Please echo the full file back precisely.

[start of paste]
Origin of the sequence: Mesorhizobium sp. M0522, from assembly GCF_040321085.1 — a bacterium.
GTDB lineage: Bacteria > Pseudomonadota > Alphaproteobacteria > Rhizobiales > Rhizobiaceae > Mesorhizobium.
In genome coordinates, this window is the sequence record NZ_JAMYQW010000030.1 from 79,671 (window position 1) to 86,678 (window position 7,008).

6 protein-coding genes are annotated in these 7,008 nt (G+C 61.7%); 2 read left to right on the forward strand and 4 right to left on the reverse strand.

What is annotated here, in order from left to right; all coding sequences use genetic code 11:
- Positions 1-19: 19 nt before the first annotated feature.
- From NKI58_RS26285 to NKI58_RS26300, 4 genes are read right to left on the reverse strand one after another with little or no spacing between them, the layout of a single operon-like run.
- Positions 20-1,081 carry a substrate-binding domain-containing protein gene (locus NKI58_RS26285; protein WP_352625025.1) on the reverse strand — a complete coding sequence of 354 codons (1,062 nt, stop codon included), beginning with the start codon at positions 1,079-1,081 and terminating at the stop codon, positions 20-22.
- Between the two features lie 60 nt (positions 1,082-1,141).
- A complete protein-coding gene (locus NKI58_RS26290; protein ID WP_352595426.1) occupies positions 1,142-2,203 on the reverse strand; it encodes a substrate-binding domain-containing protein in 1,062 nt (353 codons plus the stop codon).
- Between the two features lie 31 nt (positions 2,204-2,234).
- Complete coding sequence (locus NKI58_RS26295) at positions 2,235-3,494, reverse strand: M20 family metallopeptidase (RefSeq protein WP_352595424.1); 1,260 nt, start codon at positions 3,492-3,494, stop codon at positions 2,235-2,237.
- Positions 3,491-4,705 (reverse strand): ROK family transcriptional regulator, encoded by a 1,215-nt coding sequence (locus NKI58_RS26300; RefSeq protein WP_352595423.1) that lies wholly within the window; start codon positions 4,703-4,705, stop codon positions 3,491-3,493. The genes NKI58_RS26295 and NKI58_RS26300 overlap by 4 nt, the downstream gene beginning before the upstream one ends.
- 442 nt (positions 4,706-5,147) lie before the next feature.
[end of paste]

Origin of the sequence: Mesorhizobium sp. M0522, from assembly GCF_040321085.1 — a bacterium.
GTDB lineage: Bacteria > Pseudomonadota > Alphaproteobacteria > Rhizobiales > Rhizobiaceae > Mesorhizobium.
In genome coordinates, this window is the sequence record NZ_JAMYQW010000030.1 from 79,671 (window position 1) to 86,678 (window position 7,008).

6 protein-coding genes are annotated in these 7,008 nt (G+C 61.7%); 2 read left to right on the forward strand and 4 right to left on the reverse strand.

What is annotated here, in order from left to right; all coding sequences use genetic code 11:
- Positions 1-19: 19 nt before the first annotated feature.
- From NKI58_RS26285 to NKI58_RS26300, 4 genes are read right to left on the reverse strand one after another with little or no spacing between them, the layout of a single operon-like run.
- Positions 20-1,081 carry a substrate-binding domain-containing protein gene (locus NKI58_RS26285; protein WP_352625025.1) on the reverse strand — a complete coding sequence of 354 codons (1,062 nt, stop codon included), beginning with the start codon at positions 1,079-1,081 and terminating at the stop codon, positions 20-22.
- Between the two features lie 60 nt (positions 1,082-1,141).
- A complete protein-coding gene (locus NKI58_RS26290; protein ID WP_352595426.1) occupies positions 1,142-2,203 on the reverse strand; it encodes a substrate-binding domain-containing protein in 1,062 nt (353 codons plus the stop codon).
- Between the two features lie 31 nt (positions 2,204-2,234).
- Complete coding sequence (locus NKI58_RS26295) at positions 2,235-3,494, reverse strand: M20 family metallopeptidase (RefSeq protein WP_352595424.1); 1,260 nt, start codon at positions 3,492-3,494, stop codon at positions 2,235-2,237.
- Positions 3,491-4,705 (reverse strand): ROK family transcriptional regulator, encoded by a 1,215-nt coding sequence (locus NKI58_RS26300; RefSeq protein WP_352595423.1) that lies wholly within the window; start codon positions 4,703-4,705, stop codon positions 3,491-3,493. The genes NKI58_RS26295 and NKI58_RS26300 overlap by 4 nt, the downstream gene beginning before the upstream one ends.
- 442 nt (positions 4,706-5,147) lie before the next feature.